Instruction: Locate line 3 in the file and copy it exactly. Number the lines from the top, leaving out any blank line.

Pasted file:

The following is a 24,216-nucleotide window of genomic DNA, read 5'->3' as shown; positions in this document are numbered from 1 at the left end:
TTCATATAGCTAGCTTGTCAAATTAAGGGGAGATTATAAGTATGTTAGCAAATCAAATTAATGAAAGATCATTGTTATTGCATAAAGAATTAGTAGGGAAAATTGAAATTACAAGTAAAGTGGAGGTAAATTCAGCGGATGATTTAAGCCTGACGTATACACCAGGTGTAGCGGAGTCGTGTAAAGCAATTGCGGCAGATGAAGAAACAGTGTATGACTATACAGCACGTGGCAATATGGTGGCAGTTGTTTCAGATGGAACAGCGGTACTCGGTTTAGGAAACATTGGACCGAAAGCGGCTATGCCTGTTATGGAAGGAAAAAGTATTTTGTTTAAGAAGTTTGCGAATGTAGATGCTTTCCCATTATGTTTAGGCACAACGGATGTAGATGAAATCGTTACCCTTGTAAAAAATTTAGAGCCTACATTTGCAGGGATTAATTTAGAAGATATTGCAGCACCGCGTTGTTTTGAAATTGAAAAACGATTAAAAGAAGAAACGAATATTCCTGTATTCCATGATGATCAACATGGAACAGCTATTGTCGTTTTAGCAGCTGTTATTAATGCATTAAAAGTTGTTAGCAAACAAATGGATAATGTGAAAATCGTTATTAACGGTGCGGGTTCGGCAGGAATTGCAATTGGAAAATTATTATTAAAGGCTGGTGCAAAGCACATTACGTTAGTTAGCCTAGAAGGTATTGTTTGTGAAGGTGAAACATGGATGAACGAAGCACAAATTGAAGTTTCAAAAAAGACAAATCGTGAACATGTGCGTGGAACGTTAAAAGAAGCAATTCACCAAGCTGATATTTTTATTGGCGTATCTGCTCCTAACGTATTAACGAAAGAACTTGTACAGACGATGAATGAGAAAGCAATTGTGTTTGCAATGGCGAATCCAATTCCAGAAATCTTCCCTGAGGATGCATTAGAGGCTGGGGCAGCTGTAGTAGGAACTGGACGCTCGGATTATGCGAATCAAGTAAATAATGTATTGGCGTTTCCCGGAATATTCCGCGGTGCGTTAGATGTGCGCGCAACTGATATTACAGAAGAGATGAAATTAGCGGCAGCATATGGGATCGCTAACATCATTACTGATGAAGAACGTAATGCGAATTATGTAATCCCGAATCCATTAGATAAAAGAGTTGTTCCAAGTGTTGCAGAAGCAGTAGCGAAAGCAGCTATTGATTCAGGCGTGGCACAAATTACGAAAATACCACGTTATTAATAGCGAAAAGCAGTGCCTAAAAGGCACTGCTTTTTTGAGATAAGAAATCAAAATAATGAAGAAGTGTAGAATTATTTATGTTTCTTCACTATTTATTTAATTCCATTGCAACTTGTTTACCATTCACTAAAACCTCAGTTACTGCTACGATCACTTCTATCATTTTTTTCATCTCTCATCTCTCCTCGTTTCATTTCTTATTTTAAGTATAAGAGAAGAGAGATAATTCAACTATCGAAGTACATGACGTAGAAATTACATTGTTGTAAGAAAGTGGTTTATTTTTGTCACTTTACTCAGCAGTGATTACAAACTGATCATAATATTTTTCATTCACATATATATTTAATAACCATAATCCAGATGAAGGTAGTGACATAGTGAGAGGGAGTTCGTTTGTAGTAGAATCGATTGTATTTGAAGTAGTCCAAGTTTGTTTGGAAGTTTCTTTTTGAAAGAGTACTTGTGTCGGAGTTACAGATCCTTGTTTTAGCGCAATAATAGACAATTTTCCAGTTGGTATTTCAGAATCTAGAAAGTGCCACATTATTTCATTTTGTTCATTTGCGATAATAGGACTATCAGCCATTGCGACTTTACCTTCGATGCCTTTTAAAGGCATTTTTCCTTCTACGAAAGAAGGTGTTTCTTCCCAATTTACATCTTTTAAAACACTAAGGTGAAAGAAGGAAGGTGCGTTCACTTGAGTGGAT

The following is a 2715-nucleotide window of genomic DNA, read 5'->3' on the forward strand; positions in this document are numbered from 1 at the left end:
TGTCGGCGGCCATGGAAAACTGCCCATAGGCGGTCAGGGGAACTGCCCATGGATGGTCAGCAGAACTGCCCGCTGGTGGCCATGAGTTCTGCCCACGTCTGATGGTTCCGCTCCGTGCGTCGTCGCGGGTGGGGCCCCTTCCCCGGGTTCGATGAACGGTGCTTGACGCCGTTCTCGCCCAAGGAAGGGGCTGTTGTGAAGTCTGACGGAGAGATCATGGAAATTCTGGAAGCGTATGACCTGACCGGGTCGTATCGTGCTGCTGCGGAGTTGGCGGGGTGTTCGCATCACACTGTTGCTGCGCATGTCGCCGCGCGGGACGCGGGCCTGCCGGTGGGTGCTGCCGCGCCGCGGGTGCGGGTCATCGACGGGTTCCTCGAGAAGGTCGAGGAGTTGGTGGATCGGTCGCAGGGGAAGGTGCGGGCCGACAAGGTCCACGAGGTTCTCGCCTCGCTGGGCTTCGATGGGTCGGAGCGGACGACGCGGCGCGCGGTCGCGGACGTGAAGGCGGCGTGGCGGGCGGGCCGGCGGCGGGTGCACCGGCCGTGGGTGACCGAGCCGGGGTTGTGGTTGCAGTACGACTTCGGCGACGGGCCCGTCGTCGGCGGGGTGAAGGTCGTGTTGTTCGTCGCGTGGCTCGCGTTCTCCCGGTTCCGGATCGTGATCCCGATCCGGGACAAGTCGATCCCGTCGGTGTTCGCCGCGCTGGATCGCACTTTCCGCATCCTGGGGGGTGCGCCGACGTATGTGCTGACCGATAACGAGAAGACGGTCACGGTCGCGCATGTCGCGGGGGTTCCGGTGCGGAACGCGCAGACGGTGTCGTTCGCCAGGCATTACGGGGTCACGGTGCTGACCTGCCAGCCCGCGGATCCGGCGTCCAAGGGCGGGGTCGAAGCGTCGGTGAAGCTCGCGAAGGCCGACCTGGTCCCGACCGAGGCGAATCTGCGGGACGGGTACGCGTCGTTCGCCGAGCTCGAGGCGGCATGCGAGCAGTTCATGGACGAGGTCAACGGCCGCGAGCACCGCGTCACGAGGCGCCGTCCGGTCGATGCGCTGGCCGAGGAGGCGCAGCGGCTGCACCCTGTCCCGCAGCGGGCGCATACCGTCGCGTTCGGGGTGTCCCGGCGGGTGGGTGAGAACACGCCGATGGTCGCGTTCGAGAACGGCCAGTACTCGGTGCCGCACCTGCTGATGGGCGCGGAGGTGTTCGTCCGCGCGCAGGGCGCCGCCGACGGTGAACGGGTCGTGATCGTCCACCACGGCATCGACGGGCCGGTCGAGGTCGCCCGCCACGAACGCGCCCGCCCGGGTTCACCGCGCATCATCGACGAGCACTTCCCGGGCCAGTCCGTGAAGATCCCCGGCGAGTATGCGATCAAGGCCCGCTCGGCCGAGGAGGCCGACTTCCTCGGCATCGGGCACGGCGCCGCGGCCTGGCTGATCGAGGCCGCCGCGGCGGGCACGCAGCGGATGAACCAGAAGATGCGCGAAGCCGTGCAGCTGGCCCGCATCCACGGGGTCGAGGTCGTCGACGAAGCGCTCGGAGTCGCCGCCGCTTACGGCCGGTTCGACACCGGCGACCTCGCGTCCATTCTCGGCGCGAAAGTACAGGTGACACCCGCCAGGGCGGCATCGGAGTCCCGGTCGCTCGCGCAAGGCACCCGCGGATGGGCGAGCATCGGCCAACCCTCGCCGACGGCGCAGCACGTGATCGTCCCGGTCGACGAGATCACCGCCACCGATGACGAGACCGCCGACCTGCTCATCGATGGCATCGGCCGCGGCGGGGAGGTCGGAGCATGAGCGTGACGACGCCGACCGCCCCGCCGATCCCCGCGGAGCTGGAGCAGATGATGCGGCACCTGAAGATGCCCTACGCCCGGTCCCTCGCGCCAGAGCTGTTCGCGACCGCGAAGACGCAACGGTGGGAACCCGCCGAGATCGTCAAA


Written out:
The following is a 2715-nucleotide window of genomic DNA, read 5'->3' on the forward strand; positions in this document are numbered from 1 at the left end: